clock menu more-arrow no yes mobile

Filed under:

2021 SEC Football Season Preview: Alabama Crimson Tide

Despite yet another National Championship, there are a lot of questions surrounding the new look of the Saban dynasty

NCAA Football: Alabama - A-Day Gary Cosby-USA TODAY Sports

2020 at a Glance

Record: 13-0 — National Champions
SRS: 30.26 (1st)
SOS: 9.72

2021 Schedule

(All times are Eastern and all rankings are via AP)

9/4: vs. 14 Miami (3:30 PM, ABC; game in Atlanta)
9/11: vs. Mercer (4 PM, SEC Network)
9/18: @ 13 Florida (3:30 PM, CBS)
9/25: vs. Southern Miss
10/2: vs. Ole Miss
10/9: @ 6 Texas A&M
10/16: @ Mississippi State
10/23: vs. Tennessee
11/6: vs. 16 LSU
11/13: vs. New Mexico State
11/20: vs. Arkansas
11/27: @ Auburn


Amidst all of the chaos COVID-19 presented for not just college football but the world as a whole in 2020, there was one thing that remained the same, and that was the Alabama Crimson Tide. Moving into 2021, Nick Saban’s perennial powerhouse have a lot of questions to answer. Mac Jones, DaVonta Smith, and Najee Harris led an overwhelming and historic Crimson Tide offense to their third CFP National Championship. However, they’re all gone, and it’s up to former five-star recruit Bryce Young to head the helm at QB on an overwhelmingly new-look offense.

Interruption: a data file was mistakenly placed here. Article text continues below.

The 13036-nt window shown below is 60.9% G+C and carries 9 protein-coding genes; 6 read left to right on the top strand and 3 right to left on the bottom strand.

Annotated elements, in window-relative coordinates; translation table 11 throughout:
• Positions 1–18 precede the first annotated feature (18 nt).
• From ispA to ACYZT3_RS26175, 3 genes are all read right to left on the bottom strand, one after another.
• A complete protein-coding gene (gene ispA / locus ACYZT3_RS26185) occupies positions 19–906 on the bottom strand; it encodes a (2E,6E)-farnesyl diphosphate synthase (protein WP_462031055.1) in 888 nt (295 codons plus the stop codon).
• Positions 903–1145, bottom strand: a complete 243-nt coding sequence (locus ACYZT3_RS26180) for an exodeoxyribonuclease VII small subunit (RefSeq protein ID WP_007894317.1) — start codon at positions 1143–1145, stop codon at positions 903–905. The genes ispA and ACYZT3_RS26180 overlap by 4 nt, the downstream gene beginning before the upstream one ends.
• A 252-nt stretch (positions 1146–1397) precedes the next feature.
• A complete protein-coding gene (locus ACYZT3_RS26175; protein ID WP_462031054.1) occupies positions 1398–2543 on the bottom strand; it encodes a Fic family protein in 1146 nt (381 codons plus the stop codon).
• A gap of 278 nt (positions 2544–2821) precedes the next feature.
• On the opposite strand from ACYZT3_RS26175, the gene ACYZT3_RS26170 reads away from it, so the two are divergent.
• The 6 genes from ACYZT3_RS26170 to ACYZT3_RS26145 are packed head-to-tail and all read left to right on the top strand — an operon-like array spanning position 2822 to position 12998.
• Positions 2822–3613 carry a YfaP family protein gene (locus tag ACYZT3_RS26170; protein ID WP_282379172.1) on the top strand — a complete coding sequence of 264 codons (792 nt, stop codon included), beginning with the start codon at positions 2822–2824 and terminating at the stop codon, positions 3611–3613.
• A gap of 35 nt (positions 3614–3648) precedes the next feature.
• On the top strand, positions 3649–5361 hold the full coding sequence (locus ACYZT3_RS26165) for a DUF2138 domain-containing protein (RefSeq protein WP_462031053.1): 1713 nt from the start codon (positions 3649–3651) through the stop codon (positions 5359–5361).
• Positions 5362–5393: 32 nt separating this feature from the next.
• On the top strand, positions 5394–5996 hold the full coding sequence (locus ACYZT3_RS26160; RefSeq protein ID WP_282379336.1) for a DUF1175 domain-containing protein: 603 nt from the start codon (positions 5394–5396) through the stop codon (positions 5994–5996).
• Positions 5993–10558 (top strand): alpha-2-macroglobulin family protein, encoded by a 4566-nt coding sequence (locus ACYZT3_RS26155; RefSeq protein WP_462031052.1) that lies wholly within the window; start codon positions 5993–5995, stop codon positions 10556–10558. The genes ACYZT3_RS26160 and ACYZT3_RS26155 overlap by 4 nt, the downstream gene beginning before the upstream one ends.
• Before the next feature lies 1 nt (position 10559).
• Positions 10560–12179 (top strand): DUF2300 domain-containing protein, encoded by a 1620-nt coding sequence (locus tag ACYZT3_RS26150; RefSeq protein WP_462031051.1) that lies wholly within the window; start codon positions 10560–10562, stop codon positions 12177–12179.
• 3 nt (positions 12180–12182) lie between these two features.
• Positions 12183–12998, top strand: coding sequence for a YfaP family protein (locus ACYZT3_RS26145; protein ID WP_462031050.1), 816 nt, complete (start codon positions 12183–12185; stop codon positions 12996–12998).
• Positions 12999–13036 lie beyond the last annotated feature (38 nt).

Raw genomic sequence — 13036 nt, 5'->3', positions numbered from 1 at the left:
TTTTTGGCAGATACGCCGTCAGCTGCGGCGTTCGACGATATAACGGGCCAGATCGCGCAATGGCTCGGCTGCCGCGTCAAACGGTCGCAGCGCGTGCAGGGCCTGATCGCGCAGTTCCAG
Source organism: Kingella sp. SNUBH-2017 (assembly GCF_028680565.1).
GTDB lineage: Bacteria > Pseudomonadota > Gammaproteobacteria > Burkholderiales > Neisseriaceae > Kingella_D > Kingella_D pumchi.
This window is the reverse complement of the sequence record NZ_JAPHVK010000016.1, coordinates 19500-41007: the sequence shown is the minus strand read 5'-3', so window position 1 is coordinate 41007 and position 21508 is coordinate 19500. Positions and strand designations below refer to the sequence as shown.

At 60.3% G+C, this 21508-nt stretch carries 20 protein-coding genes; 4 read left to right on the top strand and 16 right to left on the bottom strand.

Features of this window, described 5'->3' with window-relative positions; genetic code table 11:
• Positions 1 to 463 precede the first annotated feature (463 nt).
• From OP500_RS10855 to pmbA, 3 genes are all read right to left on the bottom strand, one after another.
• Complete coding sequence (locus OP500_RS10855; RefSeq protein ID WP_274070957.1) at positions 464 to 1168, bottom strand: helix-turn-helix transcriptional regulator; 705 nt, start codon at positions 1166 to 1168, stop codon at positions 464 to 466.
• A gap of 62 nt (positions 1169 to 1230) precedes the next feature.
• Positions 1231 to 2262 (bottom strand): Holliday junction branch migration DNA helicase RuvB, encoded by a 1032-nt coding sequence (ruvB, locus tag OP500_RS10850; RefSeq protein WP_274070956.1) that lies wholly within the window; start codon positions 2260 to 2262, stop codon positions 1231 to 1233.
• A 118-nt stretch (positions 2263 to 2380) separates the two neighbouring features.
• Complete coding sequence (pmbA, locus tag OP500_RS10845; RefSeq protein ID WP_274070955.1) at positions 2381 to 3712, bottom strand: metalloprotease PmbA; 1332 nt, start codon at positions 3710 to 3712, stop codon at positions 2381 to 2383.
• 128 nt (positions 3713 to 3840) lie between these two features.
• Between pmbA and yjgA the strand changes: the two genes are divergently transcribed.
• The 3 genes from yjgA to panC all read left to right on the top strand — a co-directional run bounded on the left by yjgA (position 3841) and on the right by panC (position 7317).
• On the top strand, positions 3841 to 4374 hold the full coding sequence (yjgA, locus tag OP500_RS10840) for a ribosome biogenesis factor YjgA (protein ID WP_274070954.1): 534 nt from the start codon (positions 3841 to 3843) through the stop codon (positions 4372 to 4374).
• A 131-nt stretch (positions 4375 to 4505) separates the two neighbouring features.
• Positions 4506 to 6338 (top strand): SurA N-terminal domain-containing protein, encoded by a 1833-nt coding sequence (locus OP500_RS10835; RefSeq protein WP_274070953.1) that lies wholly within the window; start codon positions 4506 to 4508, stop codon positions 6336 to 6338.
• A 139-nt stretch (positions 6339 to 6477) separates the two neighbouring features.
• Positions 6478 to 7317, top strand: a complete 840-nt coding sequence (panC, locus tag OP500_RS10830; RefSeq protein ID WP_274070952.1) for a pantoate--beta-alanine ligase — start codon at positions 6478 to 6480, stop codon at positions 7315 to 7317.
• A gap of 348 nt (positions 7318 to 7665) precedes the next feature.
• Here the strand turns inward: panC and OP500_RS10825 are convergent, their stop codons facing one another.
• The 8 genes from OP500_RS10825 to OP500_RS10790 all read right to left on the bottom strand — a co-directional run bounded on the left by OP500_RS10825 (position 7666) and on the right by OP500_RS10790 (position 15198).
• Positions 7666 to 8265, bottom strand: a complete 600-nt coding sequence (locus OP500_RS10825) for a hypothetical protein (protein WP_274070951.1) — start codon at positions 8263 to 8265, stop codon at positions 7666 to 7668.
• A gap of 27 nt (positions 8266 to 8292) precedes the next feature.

Alabama is returning just 33% of its offensive production from 2020 according to ESPN’s Bill Connelly. That is 126th of 127 teams. This is not ideal for most teams, but for Alabama, this is just a normal offseason, though it’s never been this drastic on offense, and while Alabama is ready to reload at every position, it’s the coaching staff that might be what raises the eyebrow most. With Steve Sarkisian gone to Texas, the Saban-Save-A-Coach Program has called upon Bill O’Brien to fill those massive shoes as offensive coordinator. O’Brien’s reputation is in the mud, for lack of a better term, following the fiasco with the Houston Texans, but he’s the OC at Alabama now, and he’s looking to leave that all behind him and start anew with Bryce Young.